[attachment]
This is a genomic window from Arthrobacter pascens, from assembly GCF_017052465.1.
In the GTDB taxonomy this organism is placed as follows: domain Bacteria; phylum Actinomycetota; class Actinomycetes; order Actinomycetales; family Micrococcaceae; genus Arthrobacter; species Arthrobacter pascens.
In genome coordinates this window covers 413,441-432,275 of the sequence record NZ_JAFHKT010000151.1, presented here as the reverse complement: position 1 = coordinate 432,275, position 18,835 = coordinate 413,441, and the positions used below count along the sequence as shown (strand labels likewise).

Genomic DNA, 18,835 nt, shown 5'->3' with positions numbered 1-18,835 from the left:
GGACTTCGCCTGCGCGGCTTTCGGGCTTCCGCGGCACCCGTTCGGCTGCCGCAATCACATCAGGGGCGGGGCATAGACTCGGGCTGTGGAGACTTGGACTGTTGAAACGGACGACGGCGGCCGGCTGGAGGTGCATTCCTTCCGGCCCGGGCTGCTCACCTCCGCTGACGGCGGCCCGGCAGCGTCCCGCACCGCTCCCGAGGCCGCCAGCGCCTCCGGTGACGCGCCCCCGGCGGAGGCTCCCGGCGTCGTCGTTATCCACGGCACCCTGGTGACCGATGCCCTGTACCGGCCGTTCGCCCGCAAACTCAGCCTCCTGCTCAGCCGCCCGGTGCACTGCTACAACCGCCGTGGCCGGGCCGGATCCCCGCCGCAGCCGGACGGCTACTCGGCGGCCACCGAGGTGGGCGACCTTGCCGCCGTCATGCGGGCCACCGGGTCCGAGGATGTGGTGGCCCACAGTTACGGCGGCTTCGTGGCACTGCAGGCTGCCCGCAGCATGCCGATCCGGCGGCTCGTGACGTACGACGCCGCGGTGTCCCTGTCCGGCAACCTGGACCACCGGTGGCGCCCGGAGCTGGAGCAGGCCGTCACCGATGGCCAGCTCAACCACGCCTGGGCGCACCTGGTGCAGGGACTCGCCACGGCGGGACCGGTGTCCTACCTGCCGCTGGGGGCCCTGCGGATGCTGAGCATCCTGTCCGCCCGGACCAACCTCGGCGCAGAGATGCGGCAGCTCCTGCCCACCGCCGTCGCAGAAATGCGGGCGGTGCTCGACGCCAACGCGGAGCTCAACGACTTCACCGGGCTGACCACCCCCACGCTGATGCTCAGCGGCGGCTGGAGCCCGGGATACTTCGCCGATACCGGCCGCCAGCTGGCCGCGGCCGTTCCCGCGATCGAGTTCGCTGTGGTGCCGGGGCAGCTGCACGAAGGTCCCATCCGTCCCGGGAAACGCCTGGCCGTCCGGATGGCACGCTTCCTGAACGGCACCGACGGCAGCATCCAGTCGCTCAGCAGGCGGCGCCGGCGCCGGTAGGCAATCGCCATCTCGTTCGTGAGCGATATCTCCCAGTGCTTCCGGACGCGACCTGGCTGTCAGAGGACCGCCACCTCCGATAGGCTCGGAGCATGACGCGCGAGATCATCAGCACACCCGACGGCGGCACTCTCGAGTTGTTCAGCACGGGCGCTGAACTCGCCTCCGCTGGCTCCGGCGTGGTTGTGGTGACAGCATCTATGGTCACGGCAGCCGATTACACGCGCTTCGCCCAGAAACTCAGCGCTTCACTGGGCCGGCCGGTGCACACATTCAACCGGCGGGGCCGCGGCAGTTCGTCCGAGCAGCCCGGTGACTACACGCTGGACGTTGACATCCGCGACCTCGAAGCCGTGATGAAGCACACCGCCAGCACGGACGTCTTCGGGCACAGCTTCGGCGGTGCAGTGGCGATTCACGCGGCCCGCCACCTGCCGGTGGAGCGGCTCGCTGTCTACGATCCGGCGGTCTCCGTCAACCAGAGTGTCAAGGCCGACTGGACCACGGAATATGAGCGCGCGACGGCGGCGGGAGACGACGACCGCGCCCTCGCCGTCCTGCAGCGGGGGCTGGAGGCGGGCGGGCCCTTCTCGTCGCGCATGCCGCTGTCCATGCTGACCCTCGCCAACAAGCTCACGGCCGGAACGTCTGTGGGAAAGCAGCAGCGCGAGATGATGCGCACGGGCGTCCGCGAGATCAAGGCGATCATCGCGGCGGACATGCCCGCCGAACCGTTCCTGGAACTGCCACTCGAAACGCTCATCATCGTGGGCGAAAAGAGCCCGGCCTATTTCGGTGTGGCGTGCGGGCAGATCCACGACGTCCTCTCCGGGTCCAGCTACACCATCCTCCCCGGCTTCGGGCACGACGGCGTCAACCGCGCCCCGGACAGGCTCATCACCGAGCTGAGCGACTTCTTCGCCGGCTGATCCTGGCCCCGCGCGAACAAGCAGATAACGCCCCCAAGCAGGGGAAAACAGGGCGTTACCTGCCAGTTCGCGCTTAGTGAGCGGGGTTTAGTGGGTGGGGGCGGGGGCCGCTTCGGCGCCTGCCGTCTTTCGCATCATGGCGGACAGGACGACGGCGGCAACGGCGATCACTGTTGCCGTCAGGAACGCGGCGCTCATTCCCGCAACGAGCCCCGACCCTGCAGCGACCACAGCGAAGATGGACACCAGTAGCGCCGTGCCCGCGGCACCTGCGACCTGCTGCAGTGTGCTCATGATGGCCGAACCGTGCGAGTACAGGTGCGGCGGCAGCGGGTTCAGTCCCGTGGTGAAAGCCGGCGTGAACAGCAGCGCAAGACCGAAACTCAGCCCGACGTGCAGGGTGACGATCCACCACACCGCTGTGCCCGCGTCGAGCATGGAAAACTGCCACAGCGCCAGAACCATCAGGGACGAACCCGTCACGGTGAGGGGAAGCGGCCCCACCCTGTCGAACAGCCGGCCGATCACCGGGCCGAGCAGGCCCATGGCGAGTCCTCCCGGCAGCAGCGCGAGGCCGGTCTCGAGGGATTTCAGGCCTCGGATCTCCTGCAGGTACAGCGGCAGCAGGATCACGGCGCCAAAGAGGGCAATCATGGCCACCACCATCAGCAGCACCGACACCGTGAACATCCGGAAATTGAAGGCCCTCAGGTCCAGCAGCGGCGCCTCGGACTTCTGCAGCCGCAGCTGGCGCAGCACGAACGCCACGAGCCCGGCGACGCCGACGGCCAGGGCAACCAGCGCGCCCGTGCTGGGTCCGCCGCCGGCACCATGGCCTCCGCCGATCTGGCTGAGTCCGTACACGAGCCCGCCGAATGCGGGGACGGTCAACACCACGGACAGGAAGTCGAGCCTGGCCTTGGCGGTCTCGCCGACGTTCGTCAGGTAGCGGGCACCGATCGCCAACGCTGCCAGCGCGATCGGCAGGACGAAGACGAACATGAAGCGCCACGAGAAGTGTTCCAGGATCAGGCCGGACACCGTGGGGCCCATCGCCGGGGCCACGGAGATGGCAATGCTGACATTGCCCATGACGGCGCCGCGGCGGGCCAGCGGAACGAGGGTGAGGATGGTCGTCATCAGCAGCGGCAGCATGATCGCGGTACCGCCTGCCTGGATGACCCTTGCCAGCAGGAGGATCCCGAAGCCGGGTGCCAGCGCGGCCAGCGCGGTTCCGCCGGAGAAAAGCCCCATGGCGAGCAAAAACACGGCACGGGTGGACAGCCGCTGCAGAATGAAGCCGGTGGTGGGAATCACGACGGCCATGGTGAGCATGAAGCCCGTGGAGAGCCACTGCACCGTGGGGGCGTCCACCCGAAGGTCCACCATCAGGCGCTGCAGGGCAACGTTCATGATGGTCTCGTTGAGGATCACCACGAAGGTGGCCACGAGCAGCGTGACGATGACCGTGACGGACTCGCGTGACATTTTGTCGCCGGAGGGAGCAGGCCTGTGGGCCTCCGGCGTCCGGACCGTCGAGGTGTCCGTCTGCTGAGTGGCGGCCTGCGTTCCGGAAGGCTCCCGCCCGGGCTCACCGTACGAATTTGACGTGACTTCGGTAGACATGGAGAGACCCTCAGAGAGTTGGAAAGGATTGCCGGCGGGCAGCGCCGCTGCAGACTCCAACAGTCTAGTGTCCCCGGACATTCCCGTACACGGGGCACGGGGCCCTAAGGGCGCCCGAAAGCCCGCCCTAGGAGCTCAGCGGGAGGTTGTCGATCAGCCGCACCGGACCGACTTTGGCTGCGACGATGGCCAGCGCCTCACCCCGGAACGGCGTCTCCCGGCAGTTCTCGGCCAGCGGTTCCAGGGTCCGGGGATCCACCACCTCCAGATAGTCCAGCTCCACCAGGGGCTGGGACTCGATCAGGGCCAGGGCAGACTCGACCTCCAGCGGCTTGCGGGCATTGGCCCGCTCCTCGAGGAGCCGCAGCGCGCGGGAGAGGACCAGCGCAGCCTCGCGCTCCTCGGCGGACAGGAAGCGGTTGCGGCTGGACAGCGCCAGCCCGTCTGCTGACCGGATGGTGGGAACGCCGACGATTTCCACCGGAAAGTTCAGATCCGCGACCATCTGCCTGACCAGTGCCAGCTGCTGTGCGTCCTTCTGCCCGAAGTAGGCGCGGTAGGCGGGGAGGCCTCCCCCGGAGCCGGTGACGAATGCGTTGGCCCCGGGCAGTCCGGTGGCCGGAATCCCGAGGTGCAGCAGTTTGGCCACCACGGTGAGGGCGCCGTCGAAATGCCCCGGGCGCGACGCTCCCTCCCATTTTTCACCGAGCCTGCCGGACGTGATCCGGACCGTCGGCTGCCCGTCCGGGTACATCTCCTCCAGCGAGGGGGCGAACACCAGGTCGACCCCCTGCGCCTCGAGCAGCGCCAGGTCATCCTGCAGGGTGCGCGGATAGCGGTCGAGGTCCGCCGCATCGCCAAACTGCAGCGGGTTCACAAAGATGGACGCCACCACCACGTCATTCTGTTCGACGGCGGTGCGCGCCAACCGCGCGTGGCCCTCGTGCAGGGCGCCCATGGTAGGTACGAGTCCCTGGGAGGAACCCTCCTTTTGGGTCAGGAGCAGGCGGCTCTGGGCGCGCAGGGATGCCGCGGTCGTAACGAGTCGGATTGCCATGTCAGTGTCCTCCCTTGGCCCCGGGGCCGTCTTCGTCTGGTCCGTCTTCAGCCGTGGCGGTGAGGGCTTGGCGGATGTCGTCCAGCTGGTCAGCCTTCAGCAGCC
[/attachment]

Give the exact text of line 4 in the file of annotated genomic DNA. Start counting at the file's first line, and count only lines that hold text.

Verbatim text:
Genomic DNA, 18,835 nt, shown 5'->3' with positions numbered 1-18,835 from the left: